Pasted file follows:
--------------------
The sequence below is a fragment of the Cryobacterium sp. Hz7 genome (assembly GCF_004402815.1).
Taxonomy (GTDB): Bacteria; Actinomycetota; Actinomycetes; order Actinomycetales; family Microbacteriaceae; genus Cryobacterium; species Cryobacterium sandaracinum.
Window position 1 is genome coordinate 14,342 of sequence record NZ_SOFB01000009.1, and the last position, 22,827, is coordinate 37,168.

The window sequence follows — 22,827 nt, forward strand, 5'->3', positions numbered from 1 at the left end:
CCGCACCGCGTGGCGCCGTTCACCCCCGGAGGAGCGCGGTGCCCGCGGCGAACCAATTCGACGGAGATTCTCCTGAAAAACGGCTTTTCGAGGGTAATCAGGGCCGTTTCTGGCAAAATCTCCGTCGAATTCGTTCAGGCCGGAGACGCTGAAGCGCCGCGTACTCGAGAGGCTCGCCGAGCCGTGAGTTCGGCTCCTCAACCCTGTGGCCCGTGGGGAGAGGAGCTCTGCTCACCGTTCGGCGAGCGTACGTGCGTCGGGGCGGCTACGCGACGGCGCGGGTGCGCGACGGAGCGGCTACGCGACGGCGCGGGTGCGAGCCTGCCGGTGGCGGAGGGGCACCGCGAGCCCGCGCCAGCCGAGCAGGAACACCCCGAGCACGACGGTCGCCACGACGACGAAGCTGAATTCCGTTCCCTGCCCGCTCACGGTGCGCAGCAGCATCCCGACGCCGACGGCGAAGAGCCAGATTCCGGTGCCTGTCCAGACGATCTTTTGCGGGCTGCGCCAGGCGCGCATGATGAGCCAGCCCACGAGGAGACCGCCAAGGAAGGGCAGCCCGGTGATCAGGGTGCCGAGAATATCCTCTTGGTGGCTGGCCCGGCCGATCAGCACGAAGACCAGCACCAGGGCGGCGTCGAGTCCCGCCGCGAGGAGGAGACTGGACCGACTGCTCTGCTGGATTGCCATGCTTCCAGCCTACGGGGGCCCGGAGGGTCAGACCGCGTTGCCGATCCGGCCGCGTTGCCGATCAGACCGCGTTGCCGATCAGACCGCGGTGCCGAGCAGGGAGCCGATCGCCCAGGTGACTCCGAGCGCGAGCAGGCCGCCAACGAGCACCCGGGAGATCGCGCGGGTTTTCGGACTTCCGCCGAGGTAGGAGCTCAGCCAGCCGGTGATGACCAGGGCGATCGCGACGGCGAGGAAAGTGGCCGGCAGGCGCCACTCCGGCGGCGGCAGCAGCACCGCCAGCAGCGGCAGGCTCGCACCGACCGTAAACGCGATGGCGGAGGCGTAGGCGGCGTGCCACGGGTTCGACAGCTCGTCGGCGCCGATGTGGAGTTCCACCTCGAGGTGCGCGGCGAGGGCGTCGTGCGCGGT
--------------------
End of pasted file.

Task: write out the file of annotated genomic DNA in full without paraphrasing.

The sequence below is a fragment of the Cryobacterium sp. Hz7 genome (assembly GCF_004402815.1).
Taxonomy (GTDB): Bacteria; Actinomycetota; Actinomycetes; order Actinomycetales; family Microbacteriaceae; genus Cryobacterium; species Cryobacterium sandaracinum.
Window position 1 is genome coordinate 14,342 of sequence record NZ_SOFB01000009.1, and the last position, 22,827, is coordinate 37,168.

The window sequence follows — 22,827 nt, forward strand, 5'->3', positions numbered from 1 at the left end:
CCGCACCGCGTGGCGCCGTTCACCCCCGGAGGAGCGCGGTGCCCGCGGCGAACCAATTCGACGGAGATTCTCCTGAAAAACGGCTTTTCGAGGGTAATCAGGGCCGTTTCTGGCAAAATCTCCGTCGAATTCGTTCAGGCCGGAGACGCTGAAGCGCCGCGTACTCGAGAGGCTCGCCGAGCCGTGAGTTCGGCTCCTCAACCCTGTGGCCCGTGGGGAGAGGAGCTCTGCTCACCGTTCGGCGAGCGTACGTGCGTCGGGGCGGCTACGCGACGGCGCGGGTGCGCGACGGAGCGGCTACGCGACGGCGCGGGTGCGAGCCTGCCGGTGGCGGAGGGGCACCGCGAGCCCGCGCCAGCCGAGCAGGAACACCCCGAGCACGACGGTCGCCACGACGACGAAGCTGAATTCCGTTCCCTGCCCGCTCACGGTGCGCAGCAGCATCCCGACGCCGACGGCGAAGAGCCAGATTCCGGTGCCTGTCCAGACGATCTTTTGCGGGCTGCGCCAGGCGCGCATGATGAGCCAGCCCACGAGGAGACCGCCAAGGAAGGGCAGCCCGGTGATCAGGGTGCCGAGAATATCCTCTTGGTGGCTGGCCCGGCCGATCAGCACGAAGACCAGCACCAGGGCGGCGTCGAGTCCCGCCGCGAGGAGGAGACTGGACCGACTGCTCTGCTGGATTGCCATGCTTCCAGCCTACGGGGGCCCGGAGGGTCAGACCGCGTTGCCGATCCGGCCGCGTTGCCGATCAGACCGCGTTGCCGATCAGACCGCGGTGCCGAGCAGGGAGCCGATCGCCCAGGTGACTCCGAGCGCGAGCAGGCCGCCAACGAGCACCCGGGAGATCGCGCGGGTTTTCGGACTTCCGCCGAGGTAGGAGCTCAGCCAGCCGGTGATGACCAGGGCGATCGCGACGGCGAGGAAAGTGGCCGGCAGGCGCCACTCCGGCGGCGGCAGCAGCACCGCCAGCAGCGGCAGGCTCGCACCGACCGTAAACGCGATGGCGGAGGCGTAGGCGGCGTGCCACGGGTTCGACAGCTCGTCGGCGCCGATGTGGAGTTCCACCTCGAGGTGCGCGGCGAGGGCGTCGTGCGCGGT